8. Dyka LD, Shakina LA, Strashnyuk VYu, Shckorbatov YuG (2016) Effects of 36,6 GHz and static magnetic field on degree of endoreduplication in Drosophila melanogaster polytene chromosomes. Int J Radiat Biol 92:222–227CrossRefGoogle Scholar
  9. Edgar BA, Orr-Weaver TI (2001) Endoreduplication cell cycle: more or less. Cell 105:297–306CrossRefGoogle Scholar
  10. Edgar BA, Zielke N, Gutierrez C (2014) Endocycles: a recurrent evolutionary innovation for post-mitotic cell growth. Nat Rev Mol Cell Biol 15:197–210CrossRefGoogle Scholar
  11. Einor D, Bonisoli-Alquati A, Costantini D, Mousseau TA, Møller AP (2016) Ionizing radiation, antioxidant response and oxidative damage: a meta-analysis. Sci Total Environ 548–549:463–471ADSCrossRefGoogle Scholar
  12. Fox DT, Duronio RJ (2013) Endoreplication and polyploidy: insights into development and disease. Development 140:3–12CrossRefGoogle Scholar
  13. Geodakian VA (1998) Evolutionary role of sex chromosomes (a new concept). Russ J Genet 34:1171–1184 (In Russian) Google Scholar
  14. Golub NI, Chernyk II (2008) Mutations induced by X-ray irradiation and certain chemical reagents that alter the life span of Drosophila melanogaster. Cytol Genet 42:30–36CrossRefGoogle Scholar
  15. Haldane JBS (1922) Sex ratio and unisexual sterility in hybrid animals. J Genet 12:101–110CrossRefGoogle Scholar
  16. Hassel C, Zhang B, Dixon M, Calvi BR (2014) Induction of endocycles represses apoptosis independently of differentiation and predisposes cells to genome instability. Development 141:112–123CrossRefGoogle Scholar
  17. Hourcade JD, Pérez-Crespo M, Fernández-González R, Pintado B, Gutiérrez-Adán A (2010) Selection against spermatozoa with fragmented DNA after postovulatory mating depends on the type of damage. Reprod Biol Endocrinol 8:9. CrossRefGoogle Scholar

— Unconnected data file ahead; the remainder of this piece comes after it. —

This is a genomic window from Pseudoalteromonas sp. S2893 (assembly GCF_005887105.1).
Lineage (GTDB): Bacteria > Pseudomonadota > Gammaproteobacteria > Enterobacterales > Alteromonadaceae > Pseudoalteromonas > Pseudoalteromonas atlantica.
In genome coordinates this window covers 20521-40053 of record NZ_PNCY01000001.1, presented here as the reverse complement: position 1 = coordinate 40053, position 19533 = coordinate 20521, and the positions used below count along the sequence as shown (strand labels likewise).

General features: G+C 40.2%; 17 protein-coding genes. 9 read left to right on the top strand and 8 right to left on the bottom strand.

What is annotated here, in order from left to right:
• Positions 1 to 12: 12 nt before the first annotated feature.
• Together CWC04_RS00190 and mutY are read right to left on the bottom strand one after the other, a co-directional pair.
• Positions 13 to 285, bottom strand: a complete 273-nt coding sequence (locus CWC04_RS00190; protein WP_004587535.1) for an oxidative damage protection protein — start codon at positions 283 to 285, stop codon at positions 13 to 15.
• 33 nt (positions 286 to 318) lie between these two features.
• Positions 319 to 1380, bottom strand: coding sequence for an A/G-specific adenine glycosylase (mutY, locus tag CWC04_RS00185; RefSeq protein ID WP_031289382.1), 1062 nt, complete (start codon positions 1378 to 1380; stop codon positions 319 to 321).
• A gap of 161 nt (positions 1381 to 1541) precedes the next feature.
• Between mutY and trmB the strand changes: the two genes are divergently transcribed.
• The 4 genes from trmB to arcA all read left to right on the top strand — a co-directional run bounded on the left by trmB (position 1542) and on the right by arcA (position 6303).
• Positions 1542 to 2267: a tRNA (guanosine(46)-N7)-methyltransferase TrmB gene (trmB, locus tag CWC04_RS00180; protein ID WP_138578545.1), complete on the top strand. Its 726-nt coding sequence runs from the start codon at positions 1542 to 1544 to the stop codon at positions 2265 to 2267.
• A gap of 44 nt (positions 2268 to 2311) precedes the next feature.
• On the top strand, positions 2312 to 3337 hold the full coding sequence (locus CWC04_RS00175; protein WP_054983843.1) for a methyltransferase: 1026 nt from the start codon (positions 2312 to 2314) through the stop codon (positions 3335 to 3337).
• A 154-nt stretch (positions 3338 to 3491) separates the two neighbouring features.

18. Hua BL, Orr-Weaver TL (2017) DNA replication control during Drosophila development: insights into the onset of S phase, replication initiation, and fork progression. Genetics 207:29–47CrossRefGoogle Scholar
  19. Hudson AM, Cooley L (2014) Methods for studying oogenesis. Methods 68:207–217CrossRefGoogle Scholar
  20. Huxley JS (1924) Sex determination and related problems. Med Sci Abstr Rev 10:91–124Google Scholar
  21. Irwin M, Marin MC, Phillips AC, Seelan RS, Smith DI, Liu W, Flores ER, Tsai KY, Jacks T, Vousden KH, Kaelin WG Jr (2000) Role for the p53 homologue p73 in E2F-1-induced apoptosis. Nature 407:645–648ADSCrossRefGoogle Scholar
  22. Izmaylov DM, Obukhova LK, Okladnova OV, Akifyev AP (1993) Phenomenon of life span instability in Drosophila melanogaster: II. Change in rhythm of natural variations of life span after single exposure to γ-irradiation. Exp Gerontol 28:181–194CrossRefGoogle Scholar
  23. Kiknadze II, Gruzdev AD (1970) Change in chromosome length related to polyteny in the chironomid salivary gland. Genetica 12:953–960 (In Russian) Google Scholar
  24. Korochkin LI (2006) What is epigenetics. Russ J Genet 42:1156–1164 (In Russian) CrossRefGoogle Scholar
  25. Larkins BA, Dilkes BP, Dante RA, Coelho CM, Woo Y, Liu Y (2001) Investigating hows and why of DNA endoreduplication. J Exp Bot 52:183–194CrossRefGoogle Scholar
  26. Lee HO, Davidson JM, Duronio RJ (2009) Endoreduplication: polyploidy with a purpose. Genes Dev 23:2461–2477CrossRefGoogle Scholar